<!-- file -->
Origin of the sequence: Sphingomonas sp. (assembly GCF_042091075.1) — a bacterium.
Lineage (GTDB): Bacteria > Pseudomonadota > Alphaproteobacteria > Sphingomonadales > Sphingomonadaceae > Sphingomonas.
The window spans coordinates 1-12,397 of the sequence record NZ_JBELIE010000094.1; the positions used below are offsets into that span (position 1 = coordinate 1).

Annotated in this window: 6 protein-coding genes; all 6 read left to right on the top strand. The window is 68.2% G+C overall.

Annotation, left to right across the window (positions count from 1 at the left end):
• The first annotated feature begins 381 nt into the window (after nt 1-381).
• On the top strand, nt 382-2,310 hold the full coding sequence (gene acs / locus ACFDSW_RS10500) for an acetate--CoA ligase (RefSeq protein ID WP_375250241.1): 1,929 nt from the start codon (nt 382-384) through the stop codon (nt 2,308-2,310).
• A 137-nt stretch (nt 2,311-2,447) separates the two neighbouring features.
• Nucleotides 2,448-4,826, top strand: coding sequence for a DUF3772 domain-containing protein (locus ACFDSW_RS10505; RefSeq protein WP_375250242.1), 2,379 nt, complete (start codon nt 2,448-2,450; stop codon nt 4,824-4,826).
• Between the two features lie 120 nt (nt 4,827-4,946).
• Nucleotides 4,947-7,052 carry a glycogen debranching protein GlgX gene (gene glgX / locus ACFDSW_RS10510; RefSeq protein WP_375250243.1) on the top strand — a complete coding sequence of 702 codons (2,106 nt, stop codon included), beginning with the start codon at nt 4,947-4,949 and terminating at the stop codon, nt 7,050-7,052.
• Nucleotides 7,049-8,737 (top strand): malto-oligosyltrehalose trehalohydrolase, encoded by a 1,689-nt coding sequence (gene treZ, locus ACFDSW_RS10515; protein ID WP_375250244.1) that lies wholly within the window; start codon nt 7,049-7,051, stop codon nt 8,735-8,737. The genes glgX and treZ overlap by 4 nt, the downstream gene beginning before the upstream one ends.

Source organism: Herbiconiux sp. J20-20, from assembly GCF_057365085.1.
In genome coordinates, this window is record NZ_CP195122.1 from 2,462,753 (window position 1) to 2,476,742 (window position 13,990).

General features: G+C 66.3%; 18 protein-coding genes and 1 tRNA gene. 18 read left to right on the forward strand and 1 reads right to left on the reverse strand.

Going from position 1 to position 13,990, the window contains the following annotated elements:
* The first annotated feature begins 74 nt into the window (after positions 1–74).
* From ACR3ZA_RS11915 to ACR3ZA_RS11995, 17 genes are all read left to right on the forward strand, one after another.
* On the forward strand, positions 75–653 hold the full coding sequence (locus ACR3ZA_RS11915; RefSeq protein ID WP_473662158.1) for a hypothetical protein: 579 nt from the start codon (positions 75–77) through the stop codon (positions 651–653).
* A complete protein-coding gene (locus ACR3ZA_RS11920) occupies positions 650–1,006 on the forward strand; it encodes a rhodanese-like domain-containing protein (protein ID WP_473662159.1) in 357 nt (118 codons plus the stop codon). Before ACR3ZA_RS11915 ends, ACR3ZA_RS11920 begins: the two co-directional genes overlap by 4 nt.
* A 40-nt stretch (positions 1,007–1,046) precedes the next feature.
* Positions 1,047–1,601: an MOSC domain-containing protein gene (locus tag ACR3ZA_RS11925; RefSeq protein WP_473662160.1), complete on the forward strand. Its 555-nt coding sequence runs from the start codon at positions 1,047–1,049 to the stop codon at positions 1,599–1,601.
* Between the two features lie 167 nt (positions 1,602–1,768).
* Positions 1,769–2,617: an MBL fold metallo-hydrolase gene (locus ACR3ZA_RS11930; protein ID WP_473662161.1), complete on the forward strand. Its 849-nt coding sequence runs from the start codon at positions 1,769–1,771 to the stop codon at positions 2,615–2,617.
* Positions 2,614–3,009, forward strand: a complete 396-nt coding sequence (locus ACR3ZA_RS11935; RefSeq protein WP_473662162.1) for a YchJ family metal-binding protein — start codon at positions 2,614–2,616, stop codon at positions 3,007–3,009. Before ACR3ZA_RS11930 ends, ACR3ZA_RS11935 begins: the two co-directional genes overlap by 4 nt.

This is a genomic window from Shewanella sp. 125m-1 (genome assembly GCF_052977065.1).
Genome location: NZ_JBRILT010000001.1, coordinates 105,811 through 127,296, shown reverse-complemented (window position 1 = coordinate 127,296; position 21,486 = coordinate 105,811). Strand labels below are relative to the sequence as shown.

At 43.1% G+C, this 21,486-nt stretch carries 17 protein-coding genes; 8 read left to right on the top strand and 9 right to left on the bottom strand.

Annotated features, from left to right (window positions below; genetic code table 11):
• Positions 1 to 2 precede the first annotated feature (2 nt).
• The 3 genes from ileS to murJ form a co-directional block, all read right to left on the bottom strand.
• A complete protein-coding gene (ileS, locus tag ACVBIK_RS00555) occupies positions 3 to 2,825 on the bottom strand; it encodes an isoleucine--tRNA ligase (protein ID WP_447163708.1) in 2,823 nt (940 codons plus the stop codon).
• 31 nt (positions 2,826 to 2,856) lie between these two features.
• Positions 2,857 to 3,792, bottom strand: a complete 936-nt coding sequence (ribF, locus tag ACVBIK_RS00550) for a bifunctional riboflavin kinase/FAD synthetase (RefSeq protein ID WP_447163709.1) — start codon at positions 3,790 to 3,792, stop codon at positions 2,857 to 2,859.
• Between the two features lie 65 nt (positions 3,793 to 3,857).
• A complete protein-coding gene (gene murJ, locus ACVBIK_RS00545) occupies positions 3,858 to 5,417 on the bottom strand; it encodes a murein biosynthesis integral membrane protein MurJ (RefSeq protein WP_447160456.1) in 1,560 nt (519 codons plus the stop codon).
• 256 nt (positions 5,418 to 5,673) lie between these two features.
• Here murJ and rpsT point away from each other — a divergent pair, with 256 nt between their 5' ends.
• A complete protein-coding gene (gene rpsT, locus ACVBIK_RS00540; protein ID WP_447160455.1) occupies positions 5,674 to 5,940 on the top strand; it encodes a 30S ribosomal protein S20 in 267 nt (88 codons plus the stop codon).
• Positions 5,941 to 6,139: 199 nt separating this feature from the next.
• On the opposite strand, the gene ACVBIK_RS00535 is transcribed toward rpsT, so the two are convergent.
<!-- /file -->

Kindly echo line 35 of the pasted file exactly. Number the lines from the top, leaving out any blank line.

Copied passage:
• Between the two features lie 65 nt (positions 3,793 to 3,857).